DOTS Email Validation 3 (EV3) is a web service that provides validity and metadata information about an email address. The service provides common data elements such as syntax validity along with more refined data such as SMTP failures and deliverability flags.
EV3 can help provide instant email data verification to websites or enhancement to contact lists.
If you are an existing client and are using the previous version of this service then please click on the following link.
Overview of How it Works
These are the essential checks that are performed by each operation. The service operation steps through each section to determine if an email is valid. If one step fails, subsequent checks are not made because they have been logically eliminated. Example: if the syntax on an email fails, neither the DNS nor the SMTP check is done.
Step 1: Email Correction - The email is first cleaned and corrected before being validated and verified. Extraneous text and characters are removed and common email deformities are fixed. Typos, misspellings as well as incomplete domains are also corrected.
Step 2: Syntax Check - The email is tested to verify that the format is valid, such as an "@" symbol, a domain, and no odd characters that aren't allowed in email addresses. The rules specific to the domain are also checked. For example, if you input firstname.lastname@example.org it will pass the syntax check but fail the domain specific syntax check, and therefore we do not need to continue with the DNS or SMTP level checks.
Step 3: DNS Check - The DNS or domain name check verifies that the domain exists and has a valid MX record in order to relay mail.
Step 4: SMTP Check - Once we obtain the location of the mail server from a successful DNS check, we start communicating with the target mail server. No email is actually sent to the email address being verified. This step gives us three pieces of information. It tells us if the server is working, if it will accept any address, and if will it accept this specific address. One difficulty of email validation is dealing with the defensive behaviors of email servers. Because of the growth of spam and email-mining tools, SMTP servers often respond to requests for information in cryptic and defensive ways. Mail servers may respond very slowly to information requests, provide unhelpful data, or sometimes no data at all. We have carefully crafted our system with this in mind, and therefore the data we return is still very accurate. However, sometimes we are still forced to return an unknown result for some of the SMTP level checks.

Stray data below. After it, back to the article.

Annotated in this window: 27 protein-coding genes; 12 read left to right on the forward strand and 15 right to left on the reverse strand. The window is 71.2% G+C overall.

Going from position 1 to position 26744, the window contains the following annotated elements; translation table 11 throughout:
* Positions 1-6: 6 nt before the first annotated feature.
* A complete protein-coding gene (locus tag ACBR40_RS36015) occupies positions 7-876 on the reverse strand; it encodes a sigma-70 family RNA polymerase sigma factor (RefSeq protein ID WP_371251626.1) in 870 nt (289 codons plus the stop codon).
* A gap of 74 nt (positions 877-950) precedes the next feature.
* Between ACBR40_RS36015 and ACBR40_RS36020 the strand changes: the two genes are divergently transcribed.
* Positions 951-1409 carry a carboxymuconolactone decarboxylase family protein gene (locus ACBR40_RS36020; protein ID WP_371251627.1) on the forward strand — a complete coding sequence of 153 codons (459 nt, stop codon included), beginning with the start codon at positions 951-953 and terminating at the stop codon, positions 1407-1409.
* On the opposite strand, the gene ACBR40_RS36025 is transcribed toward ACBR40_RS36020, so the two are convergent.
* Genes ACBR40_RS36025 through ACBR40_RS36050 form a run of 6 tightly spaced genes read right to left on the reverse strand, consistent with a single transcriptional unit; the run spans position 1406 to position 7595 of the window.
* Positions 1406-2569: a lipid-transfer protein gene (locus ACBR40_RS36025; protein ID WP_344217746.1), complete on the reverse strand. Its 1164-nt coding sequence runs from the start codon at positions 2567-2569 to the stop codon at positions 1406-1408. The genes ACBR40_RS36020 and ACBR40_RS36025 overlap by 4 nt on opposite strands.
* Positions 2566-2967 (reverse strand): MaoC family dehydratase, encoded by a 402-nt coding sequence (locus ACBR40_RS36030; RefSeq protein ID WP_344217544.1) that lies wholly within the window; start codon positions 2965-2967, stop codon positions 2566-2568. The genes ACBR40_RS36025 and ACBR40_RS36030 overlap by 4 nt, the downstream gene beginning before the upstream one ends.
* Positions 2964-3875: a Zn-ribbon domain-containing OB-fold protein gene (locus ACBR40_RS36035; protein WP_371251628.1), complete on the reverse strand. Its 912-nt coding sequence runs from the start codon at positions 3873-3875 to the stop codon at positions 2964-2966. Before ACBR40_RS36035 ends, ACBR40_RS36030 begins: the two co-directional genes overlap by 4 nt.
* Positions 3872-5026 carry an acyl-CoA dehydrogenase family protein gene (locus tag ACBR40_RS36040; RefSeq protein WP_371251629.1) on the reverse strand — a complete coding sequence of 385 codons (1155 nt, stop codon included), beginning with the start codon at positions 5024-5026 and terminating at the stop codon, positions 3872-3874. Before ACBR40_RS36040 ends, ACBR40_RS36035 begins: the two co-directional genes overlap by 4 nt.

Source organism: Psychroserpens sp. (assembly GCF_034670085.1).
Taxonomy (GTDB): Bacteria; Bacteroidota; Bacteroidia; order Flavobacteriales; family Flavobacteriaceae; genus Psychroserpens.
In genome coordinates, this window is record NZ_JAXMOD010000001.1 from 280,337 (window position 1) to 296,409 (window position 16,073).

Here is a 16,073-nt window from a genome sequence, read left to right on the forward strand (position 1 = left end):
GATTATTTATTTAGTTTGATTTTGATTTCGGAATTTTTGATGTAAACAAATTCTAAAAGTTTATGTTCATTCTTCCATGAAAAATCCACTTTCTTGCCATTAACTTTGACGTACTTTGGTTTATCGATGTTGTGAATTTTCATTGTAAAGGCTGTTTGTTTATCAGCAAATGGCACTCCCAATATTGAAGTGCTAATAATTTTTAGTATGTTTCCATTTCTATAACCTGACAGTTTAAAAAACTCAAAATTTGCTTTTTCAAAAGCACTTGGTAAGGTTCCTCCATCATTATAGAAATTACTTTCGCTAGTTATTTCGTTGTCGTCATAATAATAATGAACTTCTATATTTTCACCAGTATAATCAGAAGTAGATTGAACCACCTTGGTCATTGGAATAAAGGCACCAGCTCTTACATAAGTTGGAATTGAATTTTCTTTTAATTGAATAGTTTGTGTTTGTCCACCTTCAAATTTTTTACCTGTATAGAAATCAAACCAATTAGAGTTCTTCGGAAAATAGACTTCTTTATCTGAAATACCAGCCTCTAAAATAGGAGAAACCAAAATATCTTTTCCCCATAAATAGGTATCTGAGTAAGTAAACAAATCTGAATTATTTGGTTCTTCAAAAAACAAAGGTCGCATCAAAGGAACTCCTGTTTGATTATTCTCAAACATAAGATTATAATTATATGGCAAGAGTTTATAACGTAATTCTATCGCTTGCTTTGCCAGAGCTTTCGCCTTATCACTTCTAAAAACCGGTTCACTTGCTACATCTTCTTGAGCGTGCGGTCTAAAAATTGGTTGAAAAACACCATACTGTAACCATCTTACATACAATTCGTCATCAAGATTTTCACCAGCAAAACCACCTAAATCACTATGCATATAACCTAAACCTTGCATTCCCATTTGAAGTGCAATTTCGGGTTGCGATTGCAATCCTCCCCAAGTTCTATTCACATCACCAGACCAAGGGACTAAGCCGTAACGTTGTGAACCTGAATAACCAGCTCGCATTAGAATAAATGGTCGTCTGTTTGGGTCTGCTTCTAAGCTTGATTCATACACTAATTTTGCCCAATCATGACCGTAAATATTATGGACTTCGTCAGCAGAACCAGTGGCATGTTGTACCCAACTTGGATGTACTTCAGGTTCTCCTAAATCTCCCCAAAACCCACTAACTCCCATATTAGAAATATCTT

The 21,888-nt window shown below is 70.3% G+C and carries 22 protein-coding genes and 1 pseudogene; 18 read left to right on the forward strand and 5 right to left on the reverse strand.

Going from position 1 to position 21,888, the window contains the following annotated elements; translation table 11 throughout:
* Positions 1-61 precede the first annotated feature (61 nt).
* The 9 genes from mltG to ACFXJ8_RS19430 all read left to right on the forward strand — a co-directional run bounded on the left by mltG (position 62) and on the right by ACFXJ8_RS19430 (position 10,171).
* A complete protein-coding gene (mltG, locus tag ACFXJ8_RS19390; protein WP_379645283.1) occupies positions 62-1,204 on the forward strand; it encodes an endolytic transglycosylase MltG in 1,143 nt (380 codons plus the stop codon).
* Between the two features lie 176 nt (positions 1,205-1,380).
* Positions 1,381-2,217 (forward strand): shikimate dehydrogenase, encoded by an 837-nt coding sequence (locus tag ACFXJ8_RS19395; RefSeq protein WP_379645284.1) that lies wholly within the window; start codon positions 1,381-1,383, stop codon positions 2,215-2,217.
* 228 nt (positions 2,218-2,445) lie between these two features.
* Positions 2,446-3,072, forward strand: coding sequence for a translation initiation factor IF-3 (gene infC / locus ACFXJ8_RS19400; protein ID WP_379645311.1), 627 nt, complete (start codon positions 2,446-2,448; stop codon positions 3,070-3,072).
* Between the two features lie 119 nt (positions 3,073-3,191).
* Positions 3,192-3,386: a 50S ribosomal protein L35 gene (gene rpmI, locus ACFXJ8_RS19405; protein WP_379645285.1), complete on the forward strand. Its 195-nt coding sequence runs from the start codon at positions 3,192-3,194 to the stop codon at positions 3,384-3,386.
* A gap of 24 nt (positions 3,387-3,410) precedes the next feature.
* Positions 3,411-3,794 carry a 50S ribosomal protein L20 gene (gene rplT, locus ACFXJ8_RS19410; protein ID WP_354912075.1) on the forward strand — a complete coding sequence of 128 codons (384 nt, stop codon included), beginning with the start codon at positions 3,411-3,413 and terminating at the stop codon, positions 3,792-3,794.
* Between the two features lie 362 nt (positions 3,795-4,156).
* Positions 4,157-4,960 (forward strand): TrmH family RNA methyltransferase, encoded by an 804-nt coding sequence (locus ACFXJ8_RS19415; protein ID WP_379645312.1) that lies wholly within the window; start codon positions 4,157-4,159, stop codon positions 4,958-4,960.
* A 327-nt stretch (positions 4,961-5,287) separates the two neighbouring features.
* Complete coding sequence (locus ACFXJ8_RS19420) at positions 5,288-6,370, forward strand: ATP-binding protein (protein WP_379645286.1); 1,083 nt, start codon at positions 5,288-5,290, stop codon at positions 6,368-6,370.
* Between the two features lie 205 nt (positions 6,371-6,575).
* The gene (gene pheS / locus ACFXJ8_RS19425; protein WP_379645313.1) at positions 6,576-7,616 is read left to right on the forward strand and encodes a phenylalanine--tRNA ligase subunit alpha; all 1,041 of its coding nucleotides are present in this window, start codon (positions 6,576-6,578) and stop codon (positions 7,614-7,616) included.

Step 5: Integrity Checks - A deliverable email address is not always a good email address. Just because an email does not bounce back does not mean that it was received, and so our service performs a variety tests and checks to evaluate the integrity of an email address. For example an email address may be a disposable address that is only temporarily deliverable or worst yet a spam trap.
Developer Guide Map
This section lists the DOTS Email Validation 3 operations and goes into the details behind the inputs and outputs.
ValidateEmailAddress (Recommended Operation)
This section shows additional supporting data tables for the DPV and Correction code values returned by DOTS Email Validation operations.
This section reflects details on the error outputs that can happen with the service.
Here you'll find code snippets for various programming languages and frameworks along with links to our sample code page on the web site.
This is where you'll go to take the API for a spin. There you can test our recommended operation GetAddressInsight.
In this section you'll find all the different endpoints supported by this service, input and output schema information as well as an opportunity to try the other endpoints as well.
This is a list of some of the questions we hear more often that you can reference and get answers on right away.
Integrating EV3 into your application should be easy and straightforward. If you are using a common platform, such as asp, vb, C# .NET, PHP and others, Service Objects may already have sample code built that you can use.
However, if you are using a common platform that does not already have sample code, you can ask Service Objects to build an example for you. Email email@example.com for more details.
Web Service Structure
Web services provide a standard interface to encapsulate tricky business logic. They allow simple integration of applications via the web. Service Objects has followed web services best practices and come up with some of its own standards to ensure that its web services are as easy to integrate, and as accessible as possible.
The host path, or physical location of the web service is here:
A test page for the web service can be found here:
The location of the WSDL, or Web Service Definition Language document, is here (This is also accessible via the "Service Definition" link.):
SOAP is done via POST, only with special XML markup in the post-body.
The WSDL is an XML document that defines the interaction web service, meaning its inputs, outputs, operations, and the like. Most likely, you will have another tool read this WSDL and make the operations available to you in your application via some type of proxy class. Whenever your utilities or IDE asks for a WSDL path, you can provide this one. Every web service has operations that it offers to subscribers. These operations, also called methods, contain different functionality and return different outputs.